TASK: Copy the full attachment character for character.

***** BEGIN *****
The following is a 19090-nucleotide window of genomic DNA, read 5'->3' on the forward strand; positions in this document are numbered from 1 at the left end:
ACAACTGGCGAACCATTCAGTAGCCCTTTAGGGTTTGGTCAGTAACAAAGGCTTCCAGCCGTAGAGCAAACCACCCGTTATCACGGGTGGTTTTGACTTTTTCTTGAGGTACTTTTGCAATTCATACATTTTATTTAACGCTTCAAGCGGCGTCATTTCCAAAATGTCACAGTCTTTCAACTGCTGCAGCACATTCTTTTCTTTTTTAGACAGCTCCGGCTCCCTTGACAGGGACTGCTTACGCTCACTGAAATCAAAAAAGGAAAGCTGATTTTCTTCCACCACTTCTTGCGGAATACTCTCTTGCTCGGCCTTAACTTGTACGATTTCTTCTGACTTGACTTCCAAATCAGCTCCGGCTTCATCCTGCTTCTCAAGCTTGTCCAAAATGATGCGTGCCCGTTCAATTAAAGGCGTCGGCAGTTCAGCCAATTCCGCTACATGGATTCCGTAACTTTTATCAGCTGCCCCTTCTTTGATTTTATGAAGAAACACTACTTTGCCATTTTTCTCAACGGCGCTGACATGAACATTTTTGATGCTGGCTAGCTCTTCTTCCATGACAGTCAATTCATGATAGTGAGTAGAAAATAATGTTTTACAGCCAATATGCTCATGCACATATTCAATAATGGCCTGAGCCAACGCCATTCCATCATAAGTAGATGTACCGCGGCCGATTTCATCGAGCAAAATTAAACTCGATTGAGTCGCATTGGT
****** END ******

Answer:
The following is a 19090-nucleotide window of genomic DNA, read 5'->3' on the forward strand; positions in this document are numbered from 1 at the left end:
ACAACTGGCGAACCATTCAGTAGCCCTTTAGGGTTTGGTCAGTAACAAAGGCTTCCAGCCGTAGAGCAAACCACCCGTTATCACGGGTGGTTTTGACTTTTTCTTGAGGTACTTTTGCAATTCATACATTTTATTTAACGCTTCAAGCGGCGTCATTTCCAAAATGTCACAGTCTTTCAACTGCTGCAGCACATTCTTTTCTTTTTTAGACAGCTCCGGCTCCCTTGACAGGGACTGCTTACGCTCACTGAAATCAAAAAAGGAAAGCTGATTTTCTTCCACCACTTCTTGCGGAATACTCTCTTGCTCGGCCTTAACTTGTACGATTTCTTCTGACTTGACTTCCAAATCAGCTCCGGCTTCATCCTGCTTCTCAAGCTTGTCCAAAATGATGCGTGCCCGTTCAATTAAAGGCGTCGGCAGTTCAGCCAATTCCGCTACATGGATTCCGTAACTTTTATCAGCTGCCCCTTCTTTGATTTTATGAAGAAACACTACTTTGCCATTTTTCTCAACGGCGCTGACATGAACATTTTTGATGCTGGCTAGCTCTTCTTCCATGACAGTCAATTCATGATAGTGAGTAGAAAATAATGTTTTACAGCCAATATGCTCATGCACATATTCAATAATGGCCTGAGCCAACGCCATTCCATCATAAGTAGATGTACCGCGGCCGATTTCATCGAGCAAAATTAAACTCGATTGAGTCGCATTGGT